Floyd Mayweather Vs. Canelo Alvarez Claims 2.2 Million Buys, Other Absurd Figures

If the figures released Thursday are to be believed — always a dicey proposition — then Floyd Mayweather vs. Canelo Alvarez on Showtime pay-per-view last weekend exceeded all reasonable expectations with at least 2.2 million U.S. buys, good for #2 all-time for a boxing PPV buy rate, and could challenge for #1 by the time the counting is done. It also achieved a record for gross revenue. And a boxing record for viewership in Mexico. And it already had eclipsed the gate record for Nevada, and the amount guaranteed to one fighter, and surely other gaudy benchmarks I'm leaving out.

Boxing people are thoroughly sick of arguing with non-boxing people who say the sport is dead, and I am, too, but this is not the kind of thing that dead sports do. Boxing is a "niche" sport, surely not what it once was in the 1980s and further back when it was more of a mainstream sport. But there's a long distance between "not what it once was" and "niche" and anything approaching dead. Nor is this the only evidence of life. Alvarez drew 40,000 people to his last fight. There were 13,000 at a show in Brooklyn this year, more than 8,000 at two fights in Los Angeles and San Antonio for relatively unknown fighters, and there surely will be at least that many Sept. 28 for Julio Cesar Chavez, Jr.-Bryan Vera and it goes on and on in America. Carl Froch-Mikkel Kessler in London drew an audience of nearly 20,000, Wladimir Klitschko is about to do huge figures in Germany and Manny Pacquiao is about to do huge numbers in China and it just doesn't stop. Not bad for a niche sport, and impossible for a dead one, in any sense of the word.

And the gap between the perception of Mayweather's appeal — villainous or no — among many hardcore fans and the reality of that appeal with casual fans continues to befuddle. A number of writers and fans have complained that casual fans that saw Mayweather-Canelo are sure to flee from the sport, as it was a one-sided and by some standards boring encounter. But almost every Mayweather fight is like that. Those casual fans keep coming back to Mayweather bouts over and over and over again anyway. I had asked before the Robert Guerrero fight whether fans were getting sick of Mayweather, whether his inability to get into the ring with Pacquiao would dampen enthusiasm. The answer surely for some to both questions is "yes." But by and large the answer is "no" for a large enough segment of humans who like watching boxing or would consider watching boxing at any given moment that there is a sizable audience willing to shell out money for Mayweather bouts.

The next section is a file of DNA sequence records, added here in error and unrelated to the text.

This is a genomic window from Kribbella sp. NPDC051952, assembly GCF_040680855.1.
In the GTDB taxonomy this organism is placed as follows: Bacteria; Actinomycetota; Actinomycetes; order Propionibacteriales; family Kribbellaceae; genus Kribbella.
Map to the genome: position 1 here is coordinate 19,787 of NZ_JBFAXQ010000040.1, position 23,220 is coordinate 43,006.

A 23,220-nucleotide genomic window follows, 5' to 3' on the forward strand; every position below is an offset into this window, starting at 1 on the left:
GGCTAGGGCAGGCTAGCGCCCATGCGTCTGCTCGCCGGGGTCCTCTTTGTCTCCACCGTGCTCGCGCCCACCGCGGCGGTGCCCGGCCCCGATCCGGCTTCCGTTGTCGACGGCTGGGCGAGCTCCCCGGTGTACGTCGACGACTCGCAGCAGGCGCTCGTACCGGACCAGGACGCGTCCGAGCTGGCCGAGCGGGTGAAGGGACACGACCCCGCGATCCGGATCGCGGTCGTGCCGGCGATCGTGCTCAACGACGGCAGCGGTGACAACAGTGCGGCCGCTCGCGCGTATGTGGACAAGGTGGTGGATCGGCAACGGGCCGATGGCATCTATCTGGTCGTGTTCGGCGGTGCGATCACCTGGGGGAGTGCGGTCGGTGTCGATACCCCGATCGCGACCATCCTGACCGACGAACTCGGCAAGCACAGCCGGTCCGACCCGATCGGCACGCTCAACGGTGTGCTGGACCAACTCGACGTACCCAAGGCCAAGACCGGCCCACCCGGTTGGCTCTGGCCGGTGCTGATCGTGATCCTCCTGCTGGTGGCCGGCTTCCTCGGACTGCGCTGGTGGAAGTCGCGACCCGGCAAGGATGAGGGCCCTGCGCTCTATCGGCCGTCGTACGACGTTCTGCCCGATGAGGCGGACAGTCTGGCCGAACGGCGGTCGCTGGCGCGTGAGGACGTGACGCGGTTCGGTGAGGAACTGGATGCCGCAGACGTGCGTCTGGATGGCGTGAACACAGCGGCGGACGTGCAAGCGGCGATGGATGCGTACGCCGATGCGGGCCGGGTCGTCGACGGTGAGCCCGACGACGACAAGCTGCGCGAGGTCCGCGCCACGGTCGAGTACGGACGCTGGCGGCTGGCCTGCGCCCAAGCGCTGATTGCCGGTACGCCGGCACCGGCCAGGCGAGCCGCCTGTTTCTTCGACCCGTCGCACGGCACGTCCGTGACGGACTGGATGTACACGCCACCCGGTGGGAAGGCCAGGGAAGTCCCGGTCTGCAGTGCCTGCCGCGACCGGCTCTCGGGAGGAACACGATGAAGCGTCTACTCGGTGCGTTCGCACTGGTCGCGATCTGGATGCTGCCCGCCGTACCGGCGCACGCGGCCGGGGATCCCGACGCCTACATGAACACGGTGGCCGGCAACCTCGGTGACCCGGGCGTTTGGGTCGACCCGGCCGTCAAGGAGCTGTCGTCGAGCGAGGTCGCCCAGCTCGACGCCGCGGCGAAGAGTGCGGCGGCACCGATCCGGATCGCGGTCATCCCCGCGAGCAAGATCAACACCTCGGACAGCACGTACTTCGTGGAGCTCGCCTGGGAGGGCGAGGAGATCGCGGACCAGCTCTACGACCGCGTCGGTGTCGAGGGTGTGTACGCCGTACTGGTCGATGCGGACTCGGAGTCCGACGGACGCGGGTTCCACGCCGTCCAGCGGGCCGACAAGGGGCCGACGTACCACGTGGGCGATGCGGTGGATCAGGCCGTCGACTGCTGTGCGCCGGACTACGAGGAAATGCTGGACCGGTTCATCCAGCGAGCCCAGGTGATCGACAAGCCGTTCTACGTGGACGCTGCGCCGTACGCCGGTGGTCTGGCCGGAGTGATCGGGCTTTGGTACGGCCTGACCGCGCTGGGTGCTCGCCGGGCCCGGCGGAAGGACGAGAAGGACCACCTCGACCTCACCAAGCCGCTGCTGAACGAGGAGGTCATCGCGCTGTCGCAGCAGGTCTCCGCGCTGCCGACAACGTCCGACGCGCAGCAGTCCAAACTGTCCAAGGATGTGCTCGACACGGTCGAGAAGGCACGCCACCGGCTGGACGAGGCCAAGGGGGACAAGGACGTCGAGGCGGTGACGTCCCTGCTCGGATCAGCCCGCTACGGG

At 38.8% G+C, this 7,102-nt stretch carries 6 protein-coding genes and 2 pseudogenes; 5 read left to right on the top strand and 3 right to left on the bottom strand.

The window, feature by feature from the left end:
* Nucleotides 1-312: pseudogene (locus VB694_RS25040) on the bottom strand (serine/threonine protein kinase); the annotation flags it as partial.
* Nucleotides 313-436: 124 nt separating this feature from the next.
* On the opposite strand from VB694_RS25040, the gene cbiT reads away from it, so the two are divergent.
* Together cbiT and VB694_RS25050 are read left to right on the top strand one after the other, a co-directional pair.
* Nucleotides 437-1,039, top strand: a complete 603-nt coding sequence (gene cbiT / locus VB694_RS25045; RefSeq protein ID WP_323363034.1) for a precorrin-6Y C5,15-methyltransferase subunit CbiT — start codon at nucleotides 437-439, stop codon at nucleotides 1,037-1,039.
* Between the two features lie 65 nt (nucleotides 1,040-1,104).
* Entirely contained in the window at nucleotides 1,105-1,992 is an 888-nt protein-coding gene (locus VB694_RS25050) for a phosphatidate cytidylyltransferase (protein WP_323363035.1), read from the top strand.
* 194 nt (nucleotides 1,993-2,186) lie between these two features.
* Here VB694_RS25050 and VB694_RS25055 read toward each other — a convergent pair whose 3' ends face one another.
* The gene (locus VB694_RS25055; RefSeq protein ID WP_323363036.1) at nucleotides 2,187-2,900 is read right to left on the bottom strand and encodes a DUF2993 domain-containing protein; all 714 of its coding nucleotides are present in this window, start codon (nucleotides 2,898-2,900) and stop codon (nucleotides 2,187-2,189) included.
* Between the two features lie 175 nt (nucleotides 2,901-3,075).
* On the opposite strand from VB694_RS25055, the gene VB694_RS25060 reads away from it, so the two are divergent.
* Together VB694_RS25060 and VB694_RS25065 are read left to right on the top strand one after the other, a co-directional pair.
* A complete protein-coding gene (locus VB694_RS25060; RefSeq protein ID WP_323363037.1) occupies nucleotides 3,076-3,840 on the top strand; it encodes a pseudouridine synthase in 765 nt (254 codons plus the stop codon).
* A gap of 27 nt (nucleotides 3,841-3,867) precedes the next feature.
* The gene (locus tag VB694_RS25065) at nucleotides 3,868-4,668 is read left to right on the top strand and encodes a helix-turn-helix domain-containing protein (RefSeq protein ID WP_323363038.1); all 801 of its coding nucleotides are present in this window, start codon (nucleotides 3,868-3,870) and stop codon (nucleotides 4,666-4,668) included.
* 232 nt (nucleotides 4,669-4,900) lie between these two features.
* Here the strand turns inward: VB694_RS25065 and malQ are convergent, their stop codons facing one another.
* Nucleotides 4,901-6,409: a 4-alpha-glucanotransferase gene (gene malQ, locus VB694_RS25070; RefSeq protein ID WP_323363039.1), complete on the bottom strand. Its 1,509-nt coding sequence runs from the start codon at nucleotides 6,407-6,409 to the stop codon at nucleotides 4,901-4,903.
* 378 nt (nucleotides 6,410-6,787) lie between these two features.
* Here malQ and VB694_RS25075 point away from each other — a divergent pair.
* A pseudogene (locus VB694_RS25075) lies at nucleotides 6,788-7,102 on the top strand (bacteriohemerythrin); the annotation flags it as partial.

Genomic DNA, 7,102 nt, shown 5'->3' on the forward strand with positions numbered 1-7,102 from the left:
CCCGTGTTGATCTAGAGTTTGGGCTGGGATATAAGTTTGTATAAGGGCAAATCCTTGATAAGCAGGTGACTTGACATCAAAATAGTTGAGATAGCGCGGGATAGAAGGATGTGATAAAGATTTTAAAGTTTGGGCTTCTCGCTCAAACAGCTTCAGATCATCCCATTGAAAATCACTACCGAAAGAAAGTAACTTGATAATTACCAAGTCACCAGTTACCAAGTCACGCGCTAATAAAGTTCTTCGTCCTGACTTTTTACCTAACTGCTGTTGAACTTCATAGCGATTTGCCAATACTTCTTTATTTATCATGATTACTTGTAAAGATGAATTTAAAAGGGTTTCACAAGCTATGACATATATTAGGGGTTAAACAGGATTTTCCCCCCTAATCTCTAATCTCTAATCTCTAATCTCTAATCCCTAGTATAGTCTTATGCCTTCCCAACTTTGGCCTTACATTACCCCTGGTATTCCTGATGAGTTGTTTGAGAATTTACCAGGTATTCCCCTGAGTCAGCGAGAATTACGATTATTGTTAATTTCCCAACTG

And, of course, some of the success of this event has to be attributed to Canelo — the Mexican viewership figure of 77 percent of households, for instance. No matter who believed this fight would be competitive or not and how much they got sold on empty hype or whatever they expected by way of excitement or none, there was no way that a fight between the most popular American fighter and the most popular Mexican fighter was going to do poorly.

The usual caveats apply to all this "announced numbers" business. There probably is some trickeration in there, like Xfinity offering three months of free Showtime to buyers of the event called "The One" to boost buy rates, or the various gross records exceeded with the help of overpricing and the changing value of the dollar. There's no other figure out there this time on the PPV buy rate, though, unlike when credible reporters were casting doubt on Mayweather-Guerrero doing 1 million buys. We're sure to get a fresh wave of questions about Mayweather's next fight given his dearth of opponents with Canelo's marketability or even his perceive-ability as a challenge. But it would be unwise to count Mayweather out entirely — or, despite all the talk on various ESPN platforms, boxing.

About Tim Starks

Tim is the founder of The Queensberry Rules and co-founder of The Transnational Boxing Rankings Board (http://www.tbrb.org). He lives in Washington, D.C. He has written for the Guardian, Economist, New Republic, Chicago Tribune and more.